__________________
southern_redhead is offline   Reply With Quote
Old 02-03-2011, 03:03 PM   #7
DipsyDoodles
Mouseketeer
 
Join Date: Jun 2009
Posts: 326

Wow is about all I can say. Your SS is very lucky to have you in his life. Go to either hospital's website and you should easily be able to look up the names of Infectious Disease Specialists on staff. Those are large hospitals and I'm sure they will have more than a few on staff with that specialty. I would highly recommend getting your SS to one of these specialists as well.
DipsyDoodles is offline   Reply With Quote
Old 02-04-2011, 09:12 AM   #8
southern_redhead
DIS Veteran
 
southern_redhead's Avatar
 
Join Date: Jul 2010
Posts: 1,285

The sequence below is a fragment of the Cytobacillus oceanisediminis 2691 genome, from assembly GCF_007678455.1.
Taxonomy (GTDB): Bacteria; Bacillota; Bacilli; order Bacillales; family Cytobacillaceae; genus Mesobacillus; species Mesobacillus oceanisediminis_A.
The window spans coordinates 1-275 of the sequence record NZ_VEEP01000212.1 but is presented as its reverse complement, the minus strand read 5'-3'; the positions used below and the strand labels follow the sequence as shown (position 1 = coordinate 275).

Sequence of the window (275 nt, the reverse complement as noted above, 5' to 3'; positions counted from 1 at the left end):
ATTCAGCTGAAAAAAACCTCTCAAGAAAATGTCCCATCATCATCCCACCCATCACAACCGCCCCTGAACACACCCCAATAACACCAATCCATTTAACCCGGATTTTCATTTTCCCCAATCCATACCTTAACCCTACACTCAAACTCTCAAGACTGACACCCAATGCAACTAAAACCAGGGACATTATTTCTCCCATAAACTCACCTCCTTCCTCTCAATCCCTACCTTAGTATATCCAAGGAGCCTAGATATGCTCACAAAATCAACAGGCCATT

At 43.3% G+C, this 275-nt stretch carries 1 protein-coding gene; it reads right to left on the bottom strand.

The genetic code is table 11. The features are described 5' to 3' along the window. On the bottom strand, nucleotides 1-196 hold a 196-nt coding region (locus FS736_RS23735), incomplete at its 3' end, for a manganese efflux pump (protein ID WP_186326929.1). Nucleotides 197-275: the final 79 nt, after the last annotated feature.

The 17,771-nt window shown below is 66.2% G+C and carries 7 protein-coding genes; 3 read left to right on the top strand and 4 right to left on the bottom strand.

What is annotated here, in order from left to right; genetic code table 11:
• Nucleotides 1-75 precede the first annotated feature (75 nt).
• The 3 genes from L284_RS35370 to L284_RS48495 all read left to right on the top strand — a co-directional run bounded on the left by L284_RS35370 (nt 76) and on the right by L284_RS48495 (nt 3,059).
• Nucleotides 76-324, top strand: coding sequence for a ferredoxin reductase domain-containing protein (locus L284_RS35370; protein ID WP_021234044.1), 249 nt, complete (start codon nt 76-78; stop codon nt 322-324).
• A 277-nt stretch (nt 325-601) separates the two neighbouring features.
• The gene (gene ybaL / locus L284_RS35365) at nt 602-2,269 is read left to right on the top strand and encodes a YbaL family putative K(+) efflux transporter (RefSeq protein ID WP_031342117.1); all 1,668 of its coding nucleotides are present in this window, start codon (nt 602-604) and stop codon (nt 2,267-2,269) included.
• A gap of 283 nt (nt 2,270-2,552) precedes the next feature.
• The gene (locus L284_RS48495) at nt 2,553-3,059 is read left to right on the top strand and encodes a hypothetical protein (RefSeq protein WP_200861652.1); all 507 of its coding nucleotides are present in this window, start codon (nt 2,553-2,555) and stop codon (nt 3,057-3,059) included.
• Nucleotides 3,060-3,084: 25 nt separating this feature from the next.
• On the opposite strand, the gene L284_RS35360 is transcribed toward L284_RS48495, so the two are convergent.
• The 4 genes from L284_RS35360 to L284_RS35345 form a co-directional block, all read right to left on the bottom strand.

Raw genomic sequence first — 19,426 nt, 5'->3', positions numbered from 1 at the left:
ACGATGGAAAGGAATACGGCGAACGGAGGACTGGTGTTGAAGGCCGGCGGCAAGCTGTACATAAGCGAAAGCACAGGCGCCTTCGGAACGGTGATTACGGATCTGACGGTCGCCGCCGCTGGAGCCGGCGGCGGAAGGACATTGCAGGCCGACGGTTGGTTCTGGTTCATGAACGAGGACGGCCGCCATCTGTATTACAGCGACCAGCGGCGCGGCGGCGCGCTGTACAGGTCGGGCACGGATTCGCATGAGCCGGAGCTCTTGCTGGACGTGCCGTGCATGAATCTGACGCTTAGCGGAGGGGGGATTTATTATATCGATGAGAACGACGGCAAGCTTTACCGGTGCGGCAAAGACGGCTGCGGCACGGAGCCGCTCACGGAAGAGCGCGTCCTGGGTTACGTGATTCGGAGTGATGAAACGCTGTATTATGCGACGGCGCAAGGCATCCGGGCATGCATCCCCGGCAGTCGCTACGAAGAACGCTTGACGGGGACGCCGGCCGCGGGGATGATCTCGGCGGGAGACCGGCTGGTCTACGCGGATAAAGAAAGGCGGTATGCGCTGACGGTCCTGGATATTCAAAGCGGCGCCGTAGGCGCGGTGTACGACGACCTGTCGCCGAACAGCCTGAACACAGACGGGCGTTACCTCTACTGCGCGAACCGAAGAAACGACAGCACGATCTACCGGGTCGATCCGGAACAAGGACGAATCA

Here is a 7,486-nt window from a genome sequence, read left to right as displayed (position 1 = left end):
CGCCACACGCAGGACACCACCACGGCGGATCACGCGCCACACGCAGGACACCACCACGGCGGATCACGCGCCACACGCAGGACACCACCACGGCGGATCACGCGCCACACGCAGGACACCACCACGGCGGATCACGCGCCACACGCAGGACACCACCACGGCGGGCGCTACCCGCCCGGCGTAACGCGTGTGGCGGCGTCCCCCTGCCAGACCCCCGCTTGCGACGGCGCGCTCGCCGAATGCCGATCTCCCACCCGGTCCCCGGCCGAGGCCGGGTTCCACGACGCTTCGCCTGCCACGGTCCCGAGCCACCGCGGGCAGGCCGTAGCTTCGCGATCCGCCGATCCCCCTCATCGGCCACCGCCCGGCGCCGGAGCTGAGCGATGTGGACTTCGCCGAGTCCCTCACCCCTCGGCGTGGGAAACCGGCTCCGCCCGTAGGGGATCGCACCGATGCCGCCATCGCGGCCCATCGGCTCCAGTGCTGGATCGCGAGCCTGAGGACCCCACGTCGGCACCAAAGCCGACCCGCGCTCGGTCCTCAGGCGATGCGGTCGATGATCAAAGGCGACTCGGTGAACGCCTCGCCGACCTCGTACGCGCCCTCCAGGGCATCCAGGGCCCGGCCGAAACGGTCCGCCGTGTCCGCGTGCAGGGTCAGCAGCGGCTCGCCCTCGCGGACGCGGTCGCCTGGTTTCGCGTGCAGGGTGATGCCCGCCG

Well, thanks guys, your kind words and support mean a lot. Unfortunately, it may, for now anyway, be a moot point. His mother was, of course, livid that anyone would "question" her living conditions (she has told us we are the only "snobs" she knows who take trash out daily, are concerned with the kids bathing and having clean clothes, and want CLEAN dishes to eat off of ) If this were the first time we've had to take him to the dr to deal with things that hygiene plays a role in then DH wouldn't have blown a fuse but we've been doing this for 13 years (almost 15 for DH.) He had to be re-circumcised a couple of times as a baby and toddler because they would just put a clean diaper on him but not clean HIM up, he got infections of the foreskin and it fused shut (ewww.) IIRC, at THAT time she assured us we were idiots and would feel differently about that once WE had a baby...three kids later and neither of my boys had that issue and DD never had anything "horrid" to deal with either, except a hormonal imbalance after birth (I take full responsibility for that )